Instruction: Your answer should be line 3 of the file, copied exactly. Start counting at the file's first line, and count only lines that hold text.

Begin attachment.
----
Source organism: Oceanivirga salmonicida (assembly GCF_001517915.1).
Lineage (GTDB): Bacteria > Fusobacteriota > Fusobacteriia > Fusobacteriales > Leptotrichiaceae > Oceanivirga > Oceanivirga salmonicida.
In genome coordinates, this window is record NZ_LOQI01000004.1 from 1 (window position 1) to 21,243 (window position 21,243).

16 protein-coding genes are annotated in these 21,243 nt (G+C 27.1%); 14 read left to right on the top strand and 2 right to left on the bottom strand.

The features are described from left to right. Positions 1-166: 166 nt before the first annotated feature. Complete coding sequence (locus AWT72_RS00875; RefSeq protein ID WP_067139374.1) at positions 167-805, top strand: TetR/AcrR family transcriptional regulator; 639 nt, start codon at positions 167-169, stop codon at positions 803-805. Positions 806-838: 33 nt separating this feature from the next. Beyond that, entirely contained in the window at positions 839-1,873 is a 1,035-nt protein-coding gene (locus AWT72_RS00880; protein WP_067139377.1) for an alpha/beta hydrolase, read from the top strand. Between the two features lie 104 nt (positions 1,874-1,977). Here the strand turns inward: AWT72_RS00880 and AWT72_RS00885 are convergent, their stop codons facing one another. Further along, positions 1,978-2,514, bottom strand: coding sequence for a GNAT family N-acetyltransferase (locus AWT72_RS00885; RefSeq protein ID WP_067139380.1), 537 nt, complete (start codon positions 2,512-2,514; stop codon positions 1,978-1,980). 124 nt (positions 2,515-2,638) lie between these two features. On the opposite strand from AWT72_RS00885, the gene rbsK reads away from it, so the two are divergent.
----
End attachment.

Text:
In genome coordinates, this window is record NZ_LOQI01000004.1 from 1 (window position 1) to 21,243 (window position 21,243).